If you are a burly bloke of a certain age, you’re going to look silly getting in and ridiculous once installed, but this car wasn’t built for you so stop complaining. What is surprising is that the Testa Rossa J will accommodate all 6ft 3in of me, and in reasonable comfort. Not having asocking great V12 where my feet want to be undoubtedly helps. They are all left-hand drive.
You look down and goggle at the gauges, for they are same in design as those of an original TR, right down to their spidery fonts. They have, of course, been repurposed, oil and water temperature now showing battery and motor temperature.
There are other concessions to the modern world. I don’t, for instance, recall seeing a manettino controller on a 1957 Testa Rossa. It has four modes – Novice, Comfort, Sort, Race – offering a range of top speeds from under 12mph to what Ferrari coyly refers to as ‘over 60kmh’, whichis 37mph. Actually I think it’s good for around 50mph, with a range of around 60 miles before you need to swap your batteries over. And considering the car can only be used on private property, that’s probably both fast and far enough.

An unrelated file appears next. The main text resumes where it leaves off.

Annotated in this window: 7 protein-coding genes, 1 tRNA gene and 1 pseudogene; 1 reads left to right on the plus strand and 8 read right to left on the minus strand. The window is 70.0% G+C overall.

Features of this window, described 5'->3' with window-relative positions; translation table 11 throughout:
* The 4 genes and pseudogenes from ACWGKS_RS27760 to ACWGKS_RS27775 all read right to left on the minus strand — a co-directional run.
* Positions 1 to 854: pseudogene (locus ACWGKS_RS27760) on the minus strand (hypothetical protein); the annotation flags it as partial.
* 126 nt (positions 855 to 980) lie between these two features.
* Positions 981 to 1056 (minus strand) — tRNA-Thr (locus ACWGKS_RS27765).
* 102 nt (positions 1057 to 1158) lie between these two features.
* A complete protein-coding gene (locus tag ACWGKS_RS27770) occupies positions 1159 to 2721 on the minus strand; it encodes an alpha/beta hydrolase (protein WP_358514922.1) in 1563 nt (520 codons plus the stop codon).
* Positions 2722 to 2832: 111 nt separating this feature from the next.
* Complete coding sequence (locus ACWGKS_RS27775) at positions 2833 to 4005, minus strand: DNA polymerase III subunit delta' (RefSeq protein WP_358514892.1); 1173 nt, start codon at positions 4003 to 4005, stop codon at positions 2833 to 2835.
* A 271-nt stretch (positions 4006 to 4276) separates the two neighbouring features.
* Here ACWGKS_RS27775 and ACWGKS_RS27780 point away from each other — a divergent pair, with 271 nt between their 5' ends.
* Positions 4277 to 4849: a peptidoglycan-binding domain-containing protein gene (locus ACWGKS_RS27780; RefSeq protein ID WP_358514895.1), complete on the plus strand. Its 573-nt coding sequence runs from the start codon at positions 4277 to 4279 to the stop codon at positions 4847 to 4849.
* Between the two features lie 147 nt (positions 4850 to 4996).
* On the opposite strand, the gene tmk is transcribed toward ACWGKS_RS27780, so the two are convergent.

It weighs 250kg, at least until I get in and increase the all-up weight of the car by over a third. You turn an authentic-looking knob to the right, press the accelerator pedal (from an F8 Tributo) and you’re rolling.
The track at Bicester Heritage could not be better suited to the car, it being short, tight and, for today, damp. In this environment, the performance is perfectly pleasant. The car rides quite stiffly on its period Pirelli Cinturato CN54s (as supplied new to the Fiat 500 in the ’50s) and there is the odd jolt through the spaceframe, which is authentic to the way cars of this construction behaved back then.